labor, they come to include the
stringy cords, cotton-stuffed balls
and ribbon corrugation that charac
terize his work.
“They are garment forms of
which I’ve taken a lot of liberty,” he
Indeed, Hillestad’s exotic
designs aren’t expected to create a
fashion rage any time soon.
But Hillestad said garments can
serve as art as well as clothing, even
if they “don’t serve any function but
to delight the eye.”
Hillestad spent about one year
preparing his work for the upcom
ing show. Among the items on dis
play are two “installation pieces,”
netlike garments Hillestad created
on-site from fibers sent to him by
friends, colleagues and students.
One former student sent
Hillestad her entire bridal veil for
the project. When Hillestad asked
her why she would give away such a
sentimental item, she responded,
“Why would I want to keep it
around my house when you can do
something exciting with it?”
Other works include a cloth
piece inspired by Stravinsky’s “The
Firebird” and a lavish garment
called “Ode to Norma Desmond.”
Desmond was the ostentatious lead
character in the Broadway musical
Part of what captivates the view
er’s eye is Hillestad’s unconvention
al, but entrancing, use of color.
Strolling through the gallery, the
viewer is aware of a mysterious
quality to the color that remains
even as the hues change.
Hillestad explained that he uses
color combinations that differ from
market norms. He makes them
effective, he said, by setting off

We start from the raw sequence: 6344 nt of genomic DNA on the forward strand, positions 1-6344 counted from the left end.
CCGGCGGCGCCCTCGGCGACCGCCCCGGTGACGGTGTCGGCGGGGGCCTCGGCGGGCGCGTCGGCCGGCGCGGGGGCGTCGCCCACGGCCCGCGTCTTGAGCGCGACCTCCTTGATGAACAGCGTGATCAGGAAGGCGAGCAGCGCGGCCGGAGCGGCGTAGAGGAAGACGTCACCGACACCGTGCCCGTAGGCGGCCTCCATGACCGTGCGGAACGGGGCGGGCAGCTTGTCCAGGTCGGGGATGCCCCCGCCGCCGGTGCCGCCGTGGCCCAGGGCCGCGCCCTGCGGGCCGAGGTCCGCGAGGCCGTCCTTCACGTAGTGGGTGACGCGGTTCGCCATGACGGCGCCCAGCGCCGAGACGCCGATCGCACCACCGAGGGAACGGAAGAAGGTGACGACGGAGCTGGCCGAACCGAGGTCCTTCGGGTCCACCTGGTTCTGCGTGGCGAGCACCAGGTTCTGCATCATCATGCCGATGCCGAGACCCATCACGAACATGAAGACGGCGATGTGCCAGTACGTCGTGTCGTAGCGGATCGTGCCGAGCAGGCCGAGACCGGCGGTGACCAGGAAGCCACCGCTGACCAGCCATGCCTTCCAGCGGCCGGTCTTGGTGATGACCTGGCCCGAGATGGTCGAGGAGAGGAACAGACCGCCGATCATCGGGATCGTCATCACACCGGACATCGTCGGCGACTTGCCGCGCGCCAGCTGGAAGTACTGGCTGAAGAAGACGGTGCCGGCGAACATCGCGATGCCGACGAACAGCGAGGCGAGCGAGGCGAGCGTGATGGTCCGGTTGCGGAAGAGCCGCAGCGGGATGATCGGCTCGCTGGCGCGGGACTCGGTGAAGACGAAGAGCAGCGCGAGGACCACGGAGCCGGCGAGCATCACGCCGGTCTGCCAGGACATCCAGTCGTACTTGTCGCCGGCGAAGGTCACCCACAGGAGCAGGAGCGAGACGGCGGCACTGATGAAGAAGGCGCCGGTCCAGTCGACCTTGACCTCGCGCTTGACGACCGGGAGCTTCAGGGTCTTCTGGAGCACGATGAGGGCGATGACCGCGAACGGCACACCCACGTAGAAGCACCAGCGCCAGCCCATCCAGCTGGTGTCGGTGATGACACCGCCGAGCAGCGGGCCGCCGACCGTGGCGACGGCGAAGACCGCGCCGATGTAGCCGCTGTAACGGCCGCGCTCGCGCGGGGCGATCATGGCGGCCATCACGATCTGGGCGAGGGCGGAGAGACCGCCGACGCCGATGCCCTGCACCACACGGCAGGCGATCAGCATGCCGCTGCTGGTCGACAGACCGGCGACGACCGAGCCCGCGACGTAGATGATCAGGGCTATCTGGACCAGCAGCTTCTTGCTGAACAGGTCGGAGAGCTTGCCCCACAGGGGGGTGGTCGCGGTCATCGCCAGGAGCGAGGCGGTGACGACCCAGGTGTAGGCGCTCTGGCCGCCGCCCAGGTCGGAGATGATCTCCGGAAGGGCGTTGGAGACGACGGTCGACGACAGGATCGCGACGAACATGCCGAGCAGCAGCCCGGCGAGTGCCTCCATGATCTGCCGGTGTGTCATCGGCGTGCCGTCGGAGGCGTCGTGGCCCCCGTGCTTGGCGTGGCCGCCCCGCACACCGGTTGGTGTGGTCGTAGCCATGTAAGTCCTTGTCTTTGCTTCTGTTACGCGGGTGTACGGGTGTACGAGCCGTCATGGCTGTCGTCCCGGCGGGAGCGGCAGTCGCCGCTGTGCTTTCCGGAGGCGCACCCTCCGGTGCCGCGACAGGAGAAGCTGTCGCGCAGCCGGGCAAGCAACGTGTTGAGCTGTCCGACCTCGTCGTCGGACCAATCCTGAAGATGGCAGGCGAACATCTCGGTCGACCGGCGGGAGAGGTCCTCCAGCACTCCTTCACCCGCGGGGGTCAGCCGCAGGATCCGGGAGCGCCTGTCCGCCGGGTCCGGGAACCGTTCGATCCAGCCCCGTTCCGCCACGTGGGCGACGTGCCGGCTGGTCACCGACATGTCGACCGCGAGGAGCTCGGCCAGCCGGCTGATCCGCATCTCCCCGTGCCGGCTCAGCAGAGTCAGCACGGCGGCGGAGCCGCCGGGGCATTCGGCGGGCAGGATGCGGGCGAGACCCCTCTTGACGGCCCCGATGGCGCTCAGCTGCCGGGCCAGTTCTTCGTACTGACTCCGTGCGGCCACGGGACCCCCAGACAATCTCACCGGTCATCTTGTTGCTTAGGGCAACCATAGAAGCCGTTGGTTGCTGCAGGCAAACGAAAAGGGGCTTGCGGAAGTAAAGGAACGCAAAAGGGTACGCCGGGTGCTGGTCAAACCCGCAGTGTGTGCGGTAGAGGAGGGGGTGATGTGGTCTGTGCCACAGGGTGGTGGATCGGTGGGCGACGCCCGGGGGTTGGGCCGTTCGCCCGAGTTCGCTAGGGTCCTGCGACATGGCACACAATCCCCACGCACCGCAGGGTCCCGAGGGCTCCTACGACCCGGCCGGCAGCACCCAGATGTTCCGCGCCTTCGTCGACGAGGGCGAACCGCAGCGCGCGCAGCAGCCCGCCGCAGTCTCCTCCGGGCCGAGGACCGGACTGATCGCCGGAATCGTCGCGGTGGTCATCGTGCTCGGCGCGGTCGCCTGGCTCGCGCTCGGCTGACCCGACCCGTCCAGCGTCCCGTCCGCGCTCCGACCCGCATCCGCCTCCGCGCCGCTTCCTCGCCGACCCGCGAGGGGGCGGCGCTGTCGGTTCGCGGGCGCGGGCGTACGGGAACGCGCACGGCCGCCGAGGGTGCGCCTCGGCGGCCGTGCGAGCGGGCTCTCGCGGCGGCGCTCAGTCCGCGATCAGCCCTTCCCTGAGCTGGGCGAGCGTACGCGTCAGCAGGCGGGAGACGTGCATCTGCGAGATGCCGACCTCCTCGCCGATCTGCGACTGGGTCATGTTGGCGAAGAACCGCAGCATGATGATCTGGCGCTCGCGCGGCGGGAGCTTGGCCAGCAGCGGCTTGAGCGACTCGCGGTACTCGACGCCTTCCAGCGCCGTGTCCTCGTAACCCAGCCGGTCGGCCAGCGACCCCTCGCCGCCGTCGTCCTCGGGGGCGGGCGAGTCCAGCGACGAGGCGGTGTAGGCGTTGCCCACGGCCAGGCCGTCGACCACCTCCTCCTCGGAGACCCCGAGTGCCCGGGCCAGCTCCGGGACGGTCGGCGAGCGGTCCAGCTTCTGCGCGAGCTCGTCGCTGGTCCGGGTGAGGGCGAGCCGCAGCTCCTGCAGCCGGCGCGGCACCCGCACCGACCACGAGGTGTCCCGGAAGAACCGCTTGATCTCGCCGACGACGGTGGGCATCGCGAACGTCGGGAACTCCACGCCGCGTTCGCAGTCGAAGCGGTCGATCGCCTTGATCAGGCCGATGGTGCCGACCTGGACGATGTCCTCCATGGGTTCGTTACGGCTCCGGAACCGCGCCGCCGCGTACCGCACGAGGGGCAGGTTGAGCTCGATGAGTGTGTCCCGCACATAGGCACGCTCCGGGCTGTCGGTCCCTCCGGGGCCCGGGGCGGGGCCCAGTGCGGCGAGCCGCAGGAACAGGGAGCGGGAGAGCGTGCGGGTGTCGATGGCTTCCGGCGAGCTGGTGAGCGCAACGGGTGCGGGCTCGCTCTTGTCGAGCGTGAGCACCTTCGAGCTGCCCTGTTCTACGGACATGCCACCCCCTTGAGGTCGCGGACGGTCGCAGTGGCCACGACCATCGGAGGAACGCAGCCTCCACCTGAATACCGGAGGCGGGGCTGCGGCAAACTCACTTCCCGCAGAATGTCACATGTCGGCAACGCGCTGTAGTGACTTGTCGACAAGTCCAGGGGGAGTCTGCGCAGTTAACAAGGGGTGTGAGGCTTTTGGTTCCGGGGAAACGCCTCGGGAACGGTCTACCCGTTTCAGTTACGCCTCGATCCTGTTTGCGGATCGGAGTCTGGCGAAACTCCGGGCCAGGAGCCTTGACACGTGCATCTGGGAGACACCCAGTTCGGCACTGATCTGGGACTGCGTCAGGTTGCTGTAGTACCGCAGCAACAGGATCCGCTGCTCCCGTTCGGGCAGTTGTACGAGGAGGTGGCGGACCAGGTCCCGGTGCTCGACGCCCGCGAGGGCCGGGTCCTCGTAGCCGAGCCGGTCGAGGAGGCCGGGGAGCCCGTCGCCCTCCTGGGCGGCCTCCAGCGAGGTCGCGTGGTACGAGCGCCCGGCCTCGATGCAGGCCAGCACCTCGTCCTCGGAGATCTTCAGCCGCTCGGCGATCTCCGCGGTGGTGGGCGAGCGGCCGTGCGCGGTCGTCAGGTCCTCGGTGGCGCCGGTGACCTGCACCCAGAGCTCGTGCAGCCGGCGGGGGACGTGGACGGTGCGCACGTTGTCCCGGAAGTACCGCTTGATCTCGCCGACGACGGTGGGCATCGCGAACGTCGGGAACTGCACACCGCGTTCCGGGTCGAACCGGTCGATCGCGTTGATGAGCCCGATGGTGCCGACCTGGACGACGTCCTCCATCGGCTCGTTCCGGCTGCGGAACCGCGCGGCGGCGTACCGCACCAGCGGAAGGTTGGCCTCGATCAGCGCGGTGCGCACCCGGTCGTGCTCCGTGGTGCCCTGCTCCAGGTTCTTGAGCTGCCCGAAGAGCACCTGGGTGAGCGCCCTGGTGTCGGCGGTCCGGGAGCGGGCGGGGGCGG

brights from dulls, and lights from
Additionally, Hillestad arranges
his works so that some colors carry
over from one item to the next even
as new colors are introduced.
The title of the upcoming show
carries significance on many levels,
“The Dance of Textiles,” he said,
symbolizes “the dance that has been
going on for years - my infatuation
with textiles, with creating things.”
The “dance” also relates to
Hillestad’s interest in quantum
mechanics. Science’s discovery that
seemingly immobile objects are
actually teeming with activity, or
dance, at the atomic level has pro
foundly impacted his work, he said.
Hillestad’s work claims a variety
of influences: art, music, science,
philosophy, spirituality and cultural
rituals. His approach, he said, has
been to lend an open mind to as
many people and ideas as possible.
“There are a lot of ways to
approach a problem, and each one
can be equally effective, but differ
ent,” he said.
Hong-Youn Kim, a graduate stu
dent in apparel design, is assisting
Hillestad with preparations for the
show. She said she planned to use
some of Hillestad’s techniques in
her graduate projects.
“I’m very inspired by his work,”
Wendy Weiss, gallery director,
said Hillestad’s show would offer
UNL students a chance to journey
into a new world - a world of cre
ativity and fresh insights.
“Dr. Hillestad is the model of an
individual dedicated to a career of
both teaching and creative work,”
Weiss said. “He is an inspiration to
young people who are still trying to
decide what to do with their
Hillestad said he remains
absorbed in the work that allows
him to be designer, craftsman and
“I look at my work as a form of
meditation,” he said. “It’s been a
source of energy for as long as I can
“If I’m experiencing moments
of exhilaration, that shows up in my
work. If I’m feeling sadness or
grief, that shows up as well.”